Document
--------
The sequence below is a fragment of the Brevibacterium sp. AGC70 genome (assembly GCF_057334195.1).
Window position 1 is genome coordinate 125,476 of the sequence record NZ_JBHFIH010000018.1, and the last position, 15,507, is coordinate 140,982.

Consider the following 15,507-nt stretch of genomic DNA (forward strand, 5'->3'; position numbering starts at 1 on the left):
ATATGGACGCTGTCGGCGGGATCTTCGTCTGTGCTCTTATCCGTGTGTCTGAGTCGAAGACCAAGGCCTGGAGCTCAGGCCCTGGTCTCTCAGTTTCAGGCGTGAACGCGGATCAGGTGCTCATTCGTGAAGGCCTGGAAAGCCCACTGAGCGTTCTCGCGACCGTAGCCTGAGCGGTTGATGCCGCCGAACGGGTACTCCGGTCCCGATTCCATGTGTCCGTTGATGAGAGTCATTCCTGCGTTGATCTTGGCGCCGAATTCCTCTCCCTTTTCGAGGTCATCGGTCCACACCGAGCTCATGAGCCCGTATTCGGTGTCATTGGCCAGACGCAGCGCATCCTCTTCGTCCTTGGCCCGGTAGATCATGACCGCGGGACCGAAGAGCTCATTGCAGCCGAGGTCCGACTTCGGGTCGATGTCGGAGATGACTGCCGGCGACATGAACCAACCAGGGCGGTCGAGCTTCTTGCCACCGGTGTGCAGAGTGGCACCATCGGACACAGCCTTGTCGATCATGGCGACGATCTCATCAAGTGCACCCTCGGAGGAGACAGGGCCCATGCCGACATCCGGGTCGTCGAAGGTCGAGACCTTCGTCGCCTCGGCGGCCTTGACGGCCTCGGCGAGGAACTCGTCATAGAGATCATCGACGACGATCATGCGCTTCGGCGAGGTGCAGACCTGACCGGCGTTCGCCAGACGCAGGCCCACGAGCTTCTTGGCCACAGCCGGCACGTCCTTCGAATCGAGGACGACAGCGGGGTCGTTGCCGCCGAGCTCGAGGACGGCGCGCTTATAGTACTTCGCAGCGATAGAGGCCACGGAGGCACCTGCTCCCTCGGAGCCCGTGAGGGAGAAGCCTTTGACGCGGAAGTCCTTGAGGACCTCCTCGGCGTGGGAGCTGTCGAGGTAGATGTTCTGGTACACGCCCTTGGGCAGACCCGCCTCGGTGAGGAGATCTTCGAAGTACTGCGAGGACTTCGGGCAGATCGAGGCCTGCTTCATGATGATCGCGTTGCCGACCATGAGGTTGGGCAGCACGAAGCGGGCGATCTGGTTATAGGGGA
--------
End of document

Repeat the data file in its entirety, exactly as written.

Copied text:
The sequence below is a fragment of the Brevibacterium sp. AGC70 genome (assembly GCF_057334195.1).
Window position 1 is genome coordinate 125,476 of the sequence record NZ_JBHFIH010000018.1, and the last position, 15,507, is coordinate 140,982.

Consider the following 15,507-nt stretch of genomic DNA (forward strand, 5'->3'; position numbering starts at 1 on the left):
ATATGGACGCTGTCGGCGGGATCTTCGTCTGTGCTCTTATCCGTGTGTCTGAGTCGAAGACCAAGGCCTGGAGCTCAGGCCCTGGTCTCTCAGTTTCAGGCGTGAACGCGGATCAGGTGCTCATTCGTGAAGGCCTGGAAAGCCCACTGAGCGTTCTCGCGACCGTAGCCTGAGCGGTTGATGCCGCCGAACGGGTACTCCGGTCCCGATTCCATGTGTCCGTTGATGAGAGTCATTCCTGCGTTGATCTTGGCGCCGAATTCCTCTCCCTTTTCGAGGTCATCGGTCCACACCGAGCTCATGAGCCCGTATTCGGTGTCATTGGCCAGACGCAGCGCATCCTCTTCGTCCTTGGCCCGGTAGATCATGACCGCGGGACCGAAGAGCTCATTGCAGCCGAGGTCCGACTTCGGGTCGATGTCGGAGATGACTGCCGGCGACATGAACCAACCAGGGCGGTCGAGCTTCTTGCCACCGGTGTGCAGAGTGGCACCATCGGACACAGCCTTGTCGATCATGGCGACGATCTCATCAAGTGCACCCTCGGAGGAGACAGGGCCCATGCCGACATCCGGGTCGTCGAAGGTCGAGACCTTCGTCGCCTCGGCGGCCTTGACGGCCTCGGCGAGGAACTCGTCATAGAGATCATCGACGACGATCATGCGCTTCGGCGAGGTGCAGACCTGACCGGCGTTCGCCAGACGCAGGCCCACGAGCTTCTTGGCCACAGCCGGCACGTCCTTCGAATCGAGGACGACAGCGGGGTCGTTGCCGCCGAGCTCGAGGACGGCGCGCTTATAGTACTTCGCAGCGATAGAGGCCACGGAGGCACCTGCTCCCTCGGAGCCCGTGAGGGAGAAGCCTTTGACGCGGAAGTCCTTGAGGACCTCCTCGGCGTGGGAGCTGTCGAGGTAGATGTTCTGGTACACGCCCTTGGGCAGACCCGCCTCGGTGAGGAGATCTTCGAAGTACTGCGAGGACTTCGGGCAGATCGAGGCCTGCTTCATGATGATCGCGTTGCCGACCATGAGGTTGGGCAGCACGAAGCGGGCGATCTGGTTATAGGGGA